The crisis in Catalonia probably won’t derail the Eurozone recovery. But there are more political challenges ahead.
Markets have largely shrugged off events in Catalonia. They are probably correct to do so.
After all, Catalonia is unlikely to become independent, at least for the foreseeable future. There does not appear to be a majority in the region in favour of independence (although that could change). Constitutionally, Spain is a unitary, indivisible state, so there is currently no legal route to independence. And international opposition to independence, at the margin, makes it more difficult.
We are optimistic that that things shouldn’t turn ugly (again). Madrid appears to have belatedly realised the damage the violent crackdown by the Spanish national police and the Guardia Civil has done to its moral authority. On the Catalan nationalist side, thankfully, there is no history of violent opposition equivalent to earlier armed Basque separatist groups.
Spain and the Eurozone can weather this crisis. There is some evidence that firms are moving out of Catalonia, although the scale of any exodus is open to dispute. Some are simply unscrewing their brass plates and moving head offices; others are reportedly relocating to other parts of Spain. It may also be that tourists avoiding Barcelona will head to other parts of Spain instead. That should limit the net impact on the national economy, which in any case appeared to be in rude health going into this crisis. Meanwhile, Catalonia has shown no interest in leaving the euro, which may prevent any further escalation of events morphing into a systemic Eurozone crisis.
But this is not to say that there are no risks emanating from Catalonia. Fresh regional elections on 21 December could easily deliver a majority of seats to parties which favour independence. And deposed Catalan President Carles Puigdemont – were he to return to Barcelona - could become a rallying figure for the secessionist movement from behind bars.
Nevertheless, our best assessment is that the situation in Catalonia is more likely to be a thorn in the side of the Spanish and Eurozone economy, rather than a full-blown national and Eurozone-wide economic crisis.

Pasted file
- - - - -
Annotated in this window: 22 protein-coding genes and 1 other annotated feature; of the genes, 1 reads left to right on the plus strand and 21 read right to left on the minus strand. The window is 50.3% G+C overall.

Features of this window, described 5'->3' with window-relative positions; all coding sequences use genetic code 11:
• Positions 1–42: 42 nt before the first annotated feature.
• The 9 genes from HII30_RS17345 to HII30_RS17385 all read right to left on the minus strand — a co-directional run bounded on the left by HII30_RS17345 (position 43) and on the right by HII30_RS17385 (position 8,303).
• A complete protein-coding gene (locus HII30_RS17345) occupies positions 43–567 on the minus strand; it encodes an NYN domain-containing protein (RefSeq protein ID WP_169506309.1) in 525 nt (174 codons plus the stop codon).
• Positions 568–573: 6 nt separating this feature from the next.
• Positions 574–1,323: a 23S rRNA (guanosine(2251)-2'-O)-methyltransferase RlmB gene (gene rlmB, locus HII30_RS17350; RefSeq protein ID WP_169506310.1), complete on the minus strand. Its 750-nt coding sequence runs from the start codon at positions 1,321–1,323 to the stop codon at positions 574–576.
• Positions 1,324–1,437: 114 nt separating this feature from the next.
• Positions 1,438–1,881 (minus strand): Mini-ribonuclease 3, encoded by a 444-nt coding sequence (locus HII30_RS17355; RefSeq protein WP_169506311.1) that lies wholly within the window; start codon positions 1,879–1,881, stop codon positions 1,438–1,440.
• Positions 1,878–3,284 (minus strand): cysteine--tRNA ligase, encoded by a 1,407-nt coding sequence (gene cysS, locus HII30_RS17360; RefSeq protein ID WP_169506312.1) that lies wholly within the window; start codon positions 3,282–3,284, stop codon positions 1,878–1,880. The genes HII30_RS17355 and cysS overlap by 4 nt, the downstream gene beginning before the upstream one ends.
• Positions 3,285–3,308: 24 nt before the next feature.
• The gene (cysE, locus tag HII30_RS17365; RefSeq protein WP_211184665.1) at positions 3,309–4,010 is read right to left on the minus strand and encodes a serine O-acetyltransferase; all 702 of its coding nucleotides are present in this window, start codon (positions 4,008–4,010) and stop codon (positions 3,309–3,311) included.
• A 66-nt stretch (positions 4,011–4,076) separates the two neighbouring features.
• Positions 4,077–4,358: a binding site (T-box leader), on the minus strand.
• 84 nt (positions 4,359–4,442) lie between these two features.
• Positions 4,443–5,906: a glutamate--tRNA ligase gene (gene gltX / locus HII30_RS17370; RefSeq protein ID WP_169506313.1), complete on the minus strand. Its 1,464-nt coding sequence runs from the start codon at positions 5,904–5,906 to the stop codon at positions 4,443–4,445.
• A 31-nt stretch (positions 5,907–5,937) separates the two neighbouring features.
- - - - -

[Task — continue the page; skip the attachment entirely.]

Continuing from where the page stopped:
Events in Catalonia serve as an important reminder that political risk has not gone away in Europe.
Elsewhere in Europe
More broadly, however, events in Catalonia serve as an important reminder that political risk has not gone away in Europe.
The most immediate worry is Italy, where an election has to be held by April 2018, and where the centre-left Democratic Party and the anti-establishment, anti-euro Five Star Movement are neck-and-neck in the polls. The most likely outcome is an unstable grand coalition of the centre-left and centre-right (Berlusconi’s Forza Italia), which will do little to drive forward much-needed structural reform in Italy. But there is at least a chance of a populist coalition comprising the Five Star Movement, the Brothers of Italy and the Lega Nord. Such a coalition could attempt to hold a referendum on euro membership. Given Italy’s large stock of euro-denominated debt, this really would threaten a systemic Eurozone crisis.
Meanwhile, the reinvigorated Franco-German relationship may become less cordial once French President Emmanuel Macron starts presenting concrete policy proposals such as a European Monetary Fund to doubtful Germans.
Finally, a swathe of Eastern European countries are slowly drifting away from the traditional European principle of democratic pluralism. Hungary and Poland are becoming (in Hungarian Prime Minister Viktor Orban’s own words) “illiberal states”. Meanwhile, anti-immigration populists have made significant gains in recent elections in the Czech Republic as well as Austria. Another summer of large refugee inflows could drive a further wedge between East and West Europe.
You didn’t think European political risk was over, did you?